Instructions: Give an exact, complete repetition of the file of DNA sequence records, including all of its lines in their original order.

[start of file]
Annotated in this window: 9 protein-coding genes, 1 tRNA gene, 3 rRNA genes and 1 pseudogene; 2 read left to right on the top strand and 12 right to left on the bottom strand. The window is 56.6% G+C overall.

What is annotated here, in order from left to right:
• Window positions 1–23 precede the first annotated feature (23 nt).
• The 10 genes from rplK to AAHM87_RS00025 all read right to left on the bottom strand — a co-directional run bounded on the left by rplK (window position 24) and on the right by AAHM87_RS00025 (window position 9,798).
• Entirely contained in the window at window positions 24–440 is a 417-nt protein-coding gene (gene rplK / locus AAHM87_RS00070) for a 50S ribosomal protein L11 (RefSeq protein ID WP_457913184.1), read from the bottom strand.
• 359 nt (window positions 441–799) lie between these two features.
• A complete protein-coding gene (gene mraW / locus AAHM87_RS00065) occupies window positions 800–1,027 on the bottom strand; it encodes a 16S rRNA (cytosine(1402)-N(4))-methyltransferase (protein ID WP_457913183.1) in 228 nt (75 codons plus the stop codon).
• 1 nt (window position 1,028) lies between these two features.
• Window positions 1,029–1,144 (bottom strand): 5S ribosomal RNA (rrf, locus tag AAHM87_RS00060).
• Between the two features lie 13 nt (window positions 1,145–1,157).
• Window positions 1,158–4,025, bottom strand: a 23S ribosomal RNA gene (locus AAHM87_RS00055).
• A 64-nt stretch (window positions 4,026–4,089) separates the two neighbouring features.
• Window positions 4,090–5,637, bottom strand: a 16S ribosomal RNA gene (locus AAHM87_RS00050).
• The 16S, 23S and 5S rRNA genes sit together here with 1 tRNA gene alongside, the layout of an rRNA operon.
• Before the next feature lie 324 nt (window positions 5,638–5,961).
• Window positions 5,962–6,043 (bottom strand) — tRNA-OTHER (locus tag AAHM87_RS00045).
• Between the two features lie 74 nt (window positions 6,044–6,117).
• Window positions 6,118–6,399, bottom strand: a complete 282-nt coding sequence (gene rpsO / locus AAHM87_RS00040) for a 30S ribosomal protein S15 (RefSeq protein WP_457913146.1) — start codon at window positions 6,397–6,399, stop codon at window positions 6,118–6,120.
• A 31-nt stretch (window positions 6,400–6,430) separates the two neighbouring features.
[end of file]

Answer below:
Annotated in this window: 9 protein-coding genes, 1 tRNA gene, 3 rRNA genes and 1 pseudogene; 2 read left to right on the top strand and 12 right to left on the bottom strand. The window is 56.6% G+C overall.

What is annotated here, in order from left to right:
• Window positions 1–23 precede the first annotated feature (23 nt).
• The 10 genes from rplK to AAHM87_RS00025 all read right to left on the bottom strand — a co-directional run bounded on the left by rplK (window position 24) and on the right by AAHM87_RS00025 (window position 9,798).
• Entirely contained in the window at window positions 24–440 is a 417-nt protein-coding gene (gene rplK / locus AAHM87_RS00070) for a 50S ribosomal protein L11 (RefSeq protein ID WP_457913184.1), read from the bottom strand.
• 359 nt (window positions 441–799) lie between these two features.
• A complete protein-coding gene (gene mraW / locus AAHM87_RS00065) occupies window positions 800–1,027 on the bottom strand; it encodes a 16S rRNA (cytosine(1402)-N(4))-methyltransferase (protein ID WP_457913183.1) in 228 nt (75 codons plus the stop codon).
• 1 nt (window position 1,028) lies between these two features.
• Window positions 1,029–1,144 (bottom strand): 5S ribosomal RNA (rrf, locus tag AAHM87_RS00060).
• Between the two features lie 13 nt (window positions 1,145–1,157).
• Window positions 1,158–4,025, bottom strand: a 23S ribosomal RNA gene (locus AAHM87_RS00055).
• A 64-nt stretch (window positions 4,026–4,089) separates the two neighbouring features.
• Window positions 4,090–5,637, bottom strand: a 16S ribosomal RNA gene (locus AAHM87_RS00050).
• The 16S, 23S and 5S rRNA genes sit together here with 1 tRNA gene alongside, the layout of an rRNA operon.
• Before the next feature lie 324 nt (window positions 5,638–5,961).
• Window positions 5,962–6,043 (bottom strand) — tRNA-OTHER (locus tag AAHM87_RS00045).
• Between the two features lie 74 nt (window positions 6,044–6,117).
• Window positions 6,118–6,399, bottom strand: a complete 282-nt coding sequence (gene rpsO / locus AAHM87_RS00040) for a 30S ribosomal protein S15 (RefSeq protein WP_457913146.1) — start codon at window positions 6,397–6,399, stop codon at window positions 6,118–6,120.
• A 31-nt stretch (window positions 6,400–6,430) separates the two neighbouring features.